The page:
When Walt comes into the kitchen after shaving his head, that was actually the first time Anna Gunn and RJ Mitte had seen Bryan Cranston with his shaved head; Gunn had specifically avoided meeting with him until then to help her reaction.
Cranston did it again in season 4. He made sure the writers didn't tell him whether or not Walt had poisoned Brock. Because of this, when Jesse accuses him of doing it while holding Walt at gunpoint, Walt's defense of himself sounds completely honest, highlighting how effective of a liar he can be.
In an episode of The Adventures of Superman called "Night of Terror," Lois Lane is supposed to be knocked out when a thug punches her. Unfortunately, the actor accidentally missed his "air punch" and really did hit her, knocking Phyllis Coates unconscious. She had to go to the hospital, and he felt incredibly guilty.
The series' next Lois Lane (Noel Neill) was also subjected to this in the episode "The Golden Vulture," which ends with Clark Kent clinging to the side of a boat and asking Lois to help him up. Noel wasn't warned before filming began that George Reeves would then pull her into the water. (Jack Larson confessed in an interview for the dvd extras that this was because Clark was supposed to do this to Jimmy Olsen, but he refused.)
In the episode of Home and Away with Sally's first wedding, Gypsy stands up and interrupts Kieran's vows to reveal that he had been hitting on her since he arrived. While filming this scene, Kimberly Cooper hit her legs on the pew in front of her, meaning that the tears in her eyes were "reeeeeal pain tears."
Occasionally happens with the actors on the hidden camera show What Would You Do?. For example, in one episode, a pregnant teenager denies her unborn child to some expectant adoptive parents.note All an act, of course, to see how people would react. During the scenario, two ladies approach the actress playing the sobbing mom-to-be. The women comfort her, and one of the ladies says a prayer about motherhood, moving the actress—WWYD veteran Traci Hovel, who had been fake-crying up to that point—to genuine tears.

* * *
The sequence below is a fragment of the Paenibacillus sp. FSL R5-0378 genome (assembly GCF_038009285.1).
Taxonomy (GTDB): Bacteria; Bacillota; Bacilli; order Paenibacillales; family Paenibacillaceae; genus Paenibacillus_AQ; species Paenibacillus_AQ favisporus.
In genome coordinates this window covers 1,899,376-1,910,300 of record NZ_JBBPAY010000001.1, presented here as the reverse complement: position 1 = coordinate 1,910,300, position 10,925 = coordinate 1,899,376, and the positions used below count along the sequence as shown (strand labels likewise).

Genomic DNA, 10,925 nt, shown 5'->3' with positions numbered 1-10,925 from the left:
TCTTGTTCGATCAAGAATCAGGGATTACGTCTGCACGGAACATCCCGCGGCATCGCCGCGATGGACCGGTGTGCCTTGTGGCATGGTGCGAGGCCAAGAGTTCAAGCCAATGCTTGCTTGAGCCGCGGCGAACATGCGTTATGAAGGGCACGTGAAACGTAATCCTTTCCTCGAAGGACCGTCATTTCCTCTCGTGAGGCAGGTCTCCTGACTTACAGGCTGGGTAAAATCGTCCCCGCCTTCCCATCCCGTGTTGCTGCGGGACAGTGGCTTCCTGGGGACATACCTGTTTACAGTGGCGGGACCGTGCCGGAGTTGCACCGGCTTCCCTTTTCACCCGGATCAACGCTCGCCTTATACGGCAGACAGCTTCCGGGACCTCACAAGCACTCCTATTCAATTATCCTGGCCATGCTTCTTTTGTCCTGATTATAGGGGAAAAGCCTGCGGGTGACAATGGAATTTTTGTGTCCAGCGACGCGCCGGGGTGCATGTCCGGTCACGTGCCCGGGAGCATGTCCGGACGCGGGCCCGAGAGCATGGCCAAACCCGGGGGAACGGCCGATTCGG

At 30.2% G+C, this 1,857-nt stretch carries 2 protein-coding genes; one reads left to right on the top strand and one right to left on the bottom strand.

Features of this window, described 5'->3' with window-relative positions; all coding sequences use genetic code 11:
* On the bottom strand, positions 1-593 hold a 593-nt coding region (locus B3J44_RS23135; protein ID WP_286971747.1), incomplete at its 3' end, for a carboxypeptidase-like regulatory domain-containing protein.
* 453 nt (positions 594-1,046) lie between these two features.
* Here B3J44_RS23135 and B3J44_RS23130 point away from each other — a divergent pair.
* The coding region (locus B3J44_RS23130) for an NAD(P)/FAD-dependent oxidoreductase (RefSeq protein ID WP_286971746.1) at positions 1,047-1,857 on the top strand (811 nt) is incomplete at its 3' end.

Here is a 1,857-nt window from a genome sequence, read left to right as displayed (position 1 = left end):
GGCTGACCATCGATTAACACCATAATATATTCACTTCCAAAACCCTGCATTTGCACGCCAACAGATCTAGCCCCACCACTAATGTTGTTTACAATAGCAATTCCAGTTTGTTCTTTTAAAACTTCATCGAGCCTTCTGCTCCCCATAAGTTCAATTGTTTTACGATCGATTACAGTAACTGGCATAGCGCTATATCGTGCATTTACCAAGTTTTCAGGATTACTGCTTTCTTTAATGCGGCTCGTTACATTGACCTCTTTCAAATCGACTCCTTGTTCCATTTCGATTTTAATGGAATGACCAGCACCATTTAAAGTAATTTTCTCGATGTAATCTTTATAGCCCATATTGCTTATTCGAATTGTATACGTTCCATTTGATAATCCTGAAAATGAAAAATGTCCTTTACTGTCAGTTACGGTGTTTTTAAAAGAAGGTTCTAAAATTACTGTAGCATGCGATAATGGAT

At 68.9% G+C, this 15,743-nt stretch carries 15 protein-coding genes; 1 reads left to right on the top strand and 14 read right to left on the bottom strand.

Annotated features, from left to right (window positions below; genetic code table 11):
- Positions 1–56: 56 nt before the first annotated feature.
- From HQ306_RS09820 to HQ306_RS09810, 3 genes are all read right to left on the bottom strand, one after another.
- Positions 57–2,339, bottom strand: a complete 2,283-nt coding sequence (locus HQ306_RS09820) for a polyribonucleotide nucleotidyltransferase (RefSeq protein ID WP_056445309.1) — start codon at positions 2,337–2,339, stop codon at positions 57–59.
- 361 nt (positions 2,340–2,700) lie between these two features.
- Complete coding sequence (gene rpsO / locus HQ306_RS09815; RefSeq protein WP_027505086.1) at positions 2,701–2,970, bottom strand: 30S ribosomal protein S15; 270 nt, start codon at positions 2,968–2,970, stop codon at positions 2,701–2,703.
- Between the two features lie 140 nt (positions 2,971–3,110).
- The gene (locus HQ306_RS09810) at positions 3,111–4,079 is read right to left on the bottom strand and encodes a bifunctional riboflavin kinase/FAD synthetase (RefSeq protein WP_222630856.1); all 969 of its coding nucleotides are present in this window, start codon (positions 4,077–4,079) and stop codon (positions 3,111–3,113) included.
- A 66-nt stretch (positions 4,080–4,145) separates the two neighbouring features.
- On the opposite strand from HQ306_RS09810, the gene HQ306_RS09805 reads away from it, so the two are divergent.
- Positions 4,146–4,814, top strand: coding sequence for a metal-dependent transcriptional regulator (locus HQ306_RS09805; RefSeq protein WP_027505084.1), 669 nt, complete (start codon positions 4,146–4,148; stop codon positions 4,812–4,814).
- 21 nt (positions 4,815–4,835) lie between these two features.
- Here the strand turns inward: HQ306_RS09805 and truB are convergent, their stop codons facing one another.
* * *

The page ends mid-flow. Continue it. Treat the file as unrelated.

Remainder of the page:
Two notable cases happened in the Hollywood Director where Colin Mochrie would pretend to be an overly-picky Hollywood director, and always angrily yell "CUT CUT CUT CUT!". In one occasion, Chip Esten jumps onto Ryan's back and Colin actually means it when he says "CUT CUT CUT CUT!" because Ryan has a bad back. In another one, he asks the performers to do the scene backward and when he comes on, he's surprised they actually did it.
In Band of Brothers, the cast members didn't see the concentration camp until they were actually filming because they wanted the expressions of shock and horror to be as genuine as possible.
Cory Monteith and Dianna Agron were not allowed to watch rehearsals for "Lean On Me"; the reactions that we see during the performance were the actors' reactions on seeing it for the first time.
Brittany's famous non-sequiturs were originally improvised by Heather Morris. Other characters' confused expressions were real.
Dick & Dom in da Bungalow was unscripted anyway, but the producers liked to try and surprise the presenters- for example, by having somebody unexpectedly burst in through the door. That is, actually throughthe door. The hosts manage to turn genuine surprise into Played for Laughs collapsing in shock. (On another occasion, however, they are reduced to silence for a good thirty seconds simply by a lovely girl turning up when they expected a nice motherly cleaning lady, in a game of Make Dick Sick.)
In the Season 5 episode "Real Me" of Buffy the Vampire Slayer, director Joss Whedon made faces behind the camera to help Sarah Michelle Gellar's laughter seem more genuine when she learns of Harmony having minions. (This is at least partly because Gellar, at least at the time, was somewhat notorious on set for being unable to laugh on cue—one scene in season 6 where they come back to a scene where she and Giles are supposed to be on the tail end of laughing themselves sick has her facing away from the camera, bent over a pommel horse.)